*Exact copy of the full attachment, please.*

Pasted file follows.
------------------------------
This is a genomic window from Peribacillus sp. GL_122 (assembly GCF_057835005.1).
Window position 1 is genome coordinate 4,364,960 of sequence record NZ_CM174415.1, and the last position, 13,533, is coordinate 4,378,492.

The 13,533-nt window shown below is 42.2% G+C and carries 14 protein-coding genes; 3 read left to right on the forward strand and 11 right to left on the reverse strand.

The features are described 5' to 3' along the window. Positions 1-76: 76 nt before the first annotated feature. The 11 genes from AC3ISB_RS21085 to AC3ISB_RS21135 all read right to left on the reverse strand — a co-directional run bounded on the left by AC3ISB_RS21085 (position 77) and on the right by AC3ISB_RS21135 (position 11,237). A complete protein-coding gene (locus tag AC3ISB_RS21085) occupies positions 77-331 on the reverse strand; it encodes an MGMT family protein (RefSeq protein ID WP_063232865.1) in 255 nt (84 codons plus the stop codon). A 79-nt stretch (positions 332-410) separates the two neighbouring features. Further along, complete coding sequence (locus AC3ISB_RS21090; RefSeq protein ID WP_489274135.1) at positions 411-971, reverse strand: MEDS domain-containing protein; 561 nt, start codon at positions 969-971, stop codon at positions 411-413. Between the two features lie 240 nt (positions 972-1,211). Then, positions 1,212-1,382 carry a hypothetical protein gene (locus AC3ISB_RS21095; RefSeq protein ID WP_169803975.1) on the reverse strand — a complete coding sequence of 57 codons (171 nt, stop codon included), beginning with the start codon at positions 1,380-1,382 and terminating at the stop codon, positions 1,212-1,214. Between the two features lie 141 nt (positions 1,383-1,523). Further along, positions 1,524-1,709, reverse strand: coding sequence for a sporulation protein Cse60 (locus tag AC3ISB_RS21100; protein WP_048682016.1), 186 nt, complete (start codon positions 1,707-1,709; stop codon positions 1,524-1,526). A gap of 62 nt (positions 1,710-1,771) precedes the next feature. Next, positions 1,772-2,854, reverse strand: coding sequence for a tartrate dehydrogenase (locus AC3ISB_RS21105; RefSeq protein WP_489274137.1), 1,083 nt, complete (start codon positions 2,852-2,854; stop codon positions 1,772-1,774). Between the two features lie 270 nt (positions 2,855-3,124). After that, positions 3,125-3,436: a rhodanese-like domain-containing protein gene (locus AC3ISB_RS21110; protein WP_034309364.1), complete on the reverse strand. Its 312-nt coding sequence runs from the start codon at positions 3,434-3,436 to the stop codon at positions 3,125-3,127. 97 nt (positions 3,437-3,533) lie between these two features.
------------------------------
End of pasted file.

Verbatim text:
This is a genomic window from Peribacillus sp. GL_122 (assembly GCF_057835005.1).
Window position 1 is genome coordinate 4,364,960 of sequence record NZ_CM174415.1, and the last position, 13,533, is coordinate 4,378,492.

The 13,533-nt window shown below is 42.2% G+C and carries 14 protein-coding genes; 3 read left to right on the forward strand and 11 right to left on the reverse strand.

The features are described 5' to 3' along the window. Positions 1-76: 76 nt before the first annotated feature. The 11 genes from AC3ISB_RS21085 to AC3ISB_RS21135 all read right to left on the reverse strand — a co-directional run bounded on the left by AC3ISB_RS21085 (position 77) and on the right by AC3ISB_RS21135 (position 11,237). A complete protein-coding gene (locus tag AC3ISB_RS21085) occupies positions 77-331 on the reverse strand; it encodes an MGMT family protein (RefSeq protein ID WP_063232865.1) in 255 nt (84 codons plus the stop codon). A 79-nt stretch (positions 332-410) separates the two neighbouring features. Further along, complete coding sequence (locus AC3ISB_RS21090; RefSeq protein ID WP_489274135.1) at positions 411-971, reverse strand: MEDS domain-containing protein; 561 nt, start codon at positions 969-971, stop codon at positions 411-413. Between the two features lie 240 nt (positions 972-1,211). Then, positions 1,212-1,382 carry a hypothetical protein gene (locus AC3ISB_RS21095; RefSeq protein ID WP_169803975.1) on the reverse strand — a complete coding sequence of 57 codons (171 nt, stop codon included), beginning with the start codon at positions 1,380-1,382 and terminating at the stop codon, positions 1,212-1,214. Between the two features lie 141 nt (positions 1,383-1,523). Further along, positions 1,524-1,709, reverse strand: coding sequence for a sporulation protein Cse60 (locus tag AC3ISB_RS21100; protein WP_048682016.1), 186 nt, complete (start codon positions 1,707-1,709; stop codon positions 1,524-1,526). A gap of 62 nt (positions 1,710-1,771) precedes the next feature. Next, positions 1,772-2,854, reverse strand: coding sequence for a tartrate dehydrogenase (locus AC3ISB_RS21105; RefSeq protein WP_489274137.1), 1,083 nt, complete (start codon positions 2,852-2,854; stop codon positions 1,772-1,774). Between the two features lie 270 nt (positions 2,855-3,124). After that, positions 3,125-3,436: a rhodanese-like domain-containing protein gene (locus AC3ISB_RS21110; protein WP_034309364.1), complete on the reverse strand. Its 312-nt coding sequence runs from the start codon at positions 3,434-3,436 to the stop codon at positions 3,125-3,127. 97 nt (positions 3,437-3,533) lie between these two features.